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Patrik

EslovSweden

34
HELPFUL VOTES
  • 3 reviews
  • 10 ratings
  • 72 titles in library
  • 0 purchased in 2014
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  • Crime and Punishment (Recorded Books Edition)

    • UNABRIDGED (25 hrs and 5 mins)
    • By Fyodor Dostoevsky
    • Narrated By George Guidall
    • Whispersync for Voice-ready
    Overall
    (1329)
    Performance
    (541)
    Story
    (536)

    Fyodor Dostoevsky's Crime and Punishment is universally regarded as one of literature's finest achievements, as the great Russian novelist explores the inner workings of a troubled intellectual. Raskolnikov, a nihilistic young man in the midst of a spiritual crisis, makes the fateful decision to murder a cruel pawnbroker, justifying his actions by relying on science and reason, and creating his own morality system. Dehumanized yet sympathetic, exhausted yet hopeful, Raskolnikov represents the best and worst elements of modern intellectualism. The aftermath of his crime and Petrovich's murder investigation result in an utterly compelling, truly unforgettable cat-and-mouse game. This stunning dramatization of Dostoevsky's magnum opus brings the slums of St. Petersburg and the demons of Raskolnikov's tortured mind vividly to life.

    Greg says: "Wonderful Book"
    "Pure excellence"
    Overall

    Before you hear this title, be aware that many other books you have read will seem worse than you thought of them before, and the initial glow of many new books could fade away fast in comparison. At least, that is what happened to me when I read this book. Dostoevsky is one of the best, if not the foremost, describers of our human nature, and "Crime and Punishment" is a work of genius. It is a long book, yes, but then again our human nature is hard to describe swiftly. It is an understatement that I highly recommend this well read masterpiece.

    17 of 17 people found this review helpful
  • The Brothers Karamazov

    • UNABRIDGED (34 hrs and 9 mins)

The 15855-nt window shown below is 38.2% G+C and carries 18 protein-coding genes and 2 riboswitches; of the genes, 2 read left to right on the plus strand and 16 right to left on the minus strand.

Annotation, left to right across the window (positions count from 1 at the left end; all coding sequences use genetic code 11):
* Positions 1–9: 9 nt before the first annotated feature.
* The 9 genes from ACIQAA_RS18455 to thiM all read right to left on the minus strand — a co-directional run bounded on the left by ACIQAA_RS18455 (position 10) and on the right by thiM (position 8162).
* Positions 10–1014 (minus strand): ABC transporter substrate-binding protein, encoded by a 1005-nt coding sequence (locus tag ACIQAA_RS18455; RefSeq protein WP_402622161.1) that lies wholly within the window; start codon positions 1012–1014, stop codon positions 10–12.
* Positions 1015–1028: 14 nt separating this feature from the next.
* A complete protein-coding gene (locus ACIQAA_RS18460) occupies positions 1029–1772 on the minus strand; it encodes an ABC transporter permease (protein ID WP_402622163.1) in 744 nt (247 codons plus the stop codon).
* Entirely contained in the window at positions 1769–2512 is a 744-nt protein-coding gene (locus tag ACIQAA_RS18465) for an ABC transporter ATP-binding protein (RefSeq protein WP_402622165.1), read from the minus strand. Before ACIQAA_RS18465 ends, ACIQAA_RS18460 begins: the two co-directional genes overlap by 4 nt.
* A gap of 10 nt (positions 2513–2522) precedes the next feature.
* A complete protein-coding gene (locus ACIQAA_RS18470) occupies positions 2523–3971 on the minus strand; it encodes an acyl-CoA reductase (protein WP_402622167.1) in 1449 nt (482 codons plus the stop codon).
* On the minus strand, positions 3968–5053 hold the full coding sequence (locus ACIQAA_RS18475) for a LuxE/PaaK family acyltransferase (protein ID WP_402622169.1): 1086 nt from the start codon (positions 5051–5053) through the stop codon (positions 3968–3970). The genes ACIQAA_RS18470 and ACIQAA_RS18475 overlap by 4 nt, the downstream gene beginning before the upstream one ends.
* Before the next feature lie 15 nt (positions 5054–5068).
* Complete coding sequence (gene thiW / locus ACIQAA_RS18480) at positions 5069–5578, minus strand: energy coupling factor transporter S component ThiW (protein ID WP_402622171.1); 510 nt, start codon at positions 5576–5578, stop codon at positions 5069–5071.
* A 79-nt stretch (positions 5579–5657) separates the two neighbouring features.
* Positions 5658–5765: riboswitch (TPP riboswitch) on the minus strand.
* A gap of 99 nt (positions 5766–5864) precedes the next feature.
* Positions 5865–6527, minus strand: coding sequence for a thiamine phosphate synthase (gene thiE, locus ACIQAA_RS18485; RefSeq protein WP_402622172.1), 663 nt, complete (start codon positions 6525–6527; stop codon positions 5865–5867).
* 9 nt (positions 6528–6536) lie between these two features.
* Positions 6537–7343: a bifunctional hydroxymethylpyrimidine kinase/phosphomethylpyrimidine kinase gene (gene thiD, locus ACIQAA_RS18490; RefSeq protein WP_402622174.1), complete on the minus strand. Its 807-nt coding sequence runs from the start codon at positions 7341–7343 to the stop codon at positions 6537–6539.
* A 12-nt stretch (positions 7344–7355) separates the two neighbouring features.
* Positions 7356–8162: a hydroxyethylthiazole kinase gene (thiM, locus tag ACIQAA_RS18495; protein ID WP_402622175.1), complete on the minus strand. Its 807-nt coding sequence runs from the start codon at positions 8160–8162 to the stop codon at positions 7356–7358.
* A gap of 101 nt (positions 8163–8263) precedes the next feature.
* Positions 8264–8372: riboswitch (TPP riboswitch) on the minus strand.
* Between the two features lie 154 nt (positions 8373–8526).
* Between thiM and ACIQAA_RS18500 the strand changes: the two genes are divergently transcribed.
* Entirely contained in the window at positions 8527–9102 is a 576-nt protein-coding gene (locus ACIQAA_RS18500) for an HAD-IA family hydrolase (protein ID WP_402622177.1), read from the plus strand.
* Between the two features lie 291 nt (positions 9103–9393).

• By Fyodor Dostoevsky
    • Narrated By Frederick Davidson
    • Whispersync for Voice-ready
    Overall
    (242)
    Performance
    (30)
    Story
    (30)

    In The Brothers Karamazov, Dostoevsky explores human nature at its most loathsome and cruel but never flinches at what he finds. The novel tells the stirring tale of four brothers: the pleasure-seeking, impatient Dmitri; the brilliant and morose Ivan; the gentle, loving, and honest Alyosha; and the illegitimate Smerdyakov, shy, silent, and cruel. They are behind the murder of one of literature's most despicable characters: their father. This was Dostoevsky's final and perhaps his finest work.

    David says: "superb rendition of Dostoyevsky's greatest novel"
    "One of the best books ever"
    Overall

    After having read Crime and Punishment, I thought I had reached the peak of insightful authorship. Then I read The Brothers Karamazov, and I found myself even higher up. This was Dostoyevsky's last book, and in it you find all his insights into humanity's darkest and foulest places, alongside the best possible description of our deepest hope, love and respect for life. Yes, some whine and say this is a long book. My reply: Why waste your time on four other shorter badly written books instead of one masterpiece?

    1 of 1 people found this review helpful
  • A Confederacy of Dunces

    • UNABRIDGED (13 hrs and 32 mins)
    • By John Kennedy Toole
    • Narrated By Barrett Whitener
    • Whispersync for Voice-ready
    Overall
    (1700)
    Performance
    (734)
    Story
    (738)

    The hero of John Kennedy Toole's incomparable, Pulitzer Prize-winning comic classic is one Ignatius J. Reilly, "huge, obese, fractious, fastidious, a latter-day Gargantua, a Don Quixote of the French Quarter". His story bursts with wholly original characters, denizens of New Orleans' lower depths, incredibly true-to-life dialogue, and the zaniest series of high and low comic adventures.

    Jon says: "Well Done"
    "One of the funniest books I have read"
    Overall

    This book is truly recommended to all who are looking for a genuinely funny book (it won the Pulitzer price after the author had died).

    16 of 21 people found this review helpful

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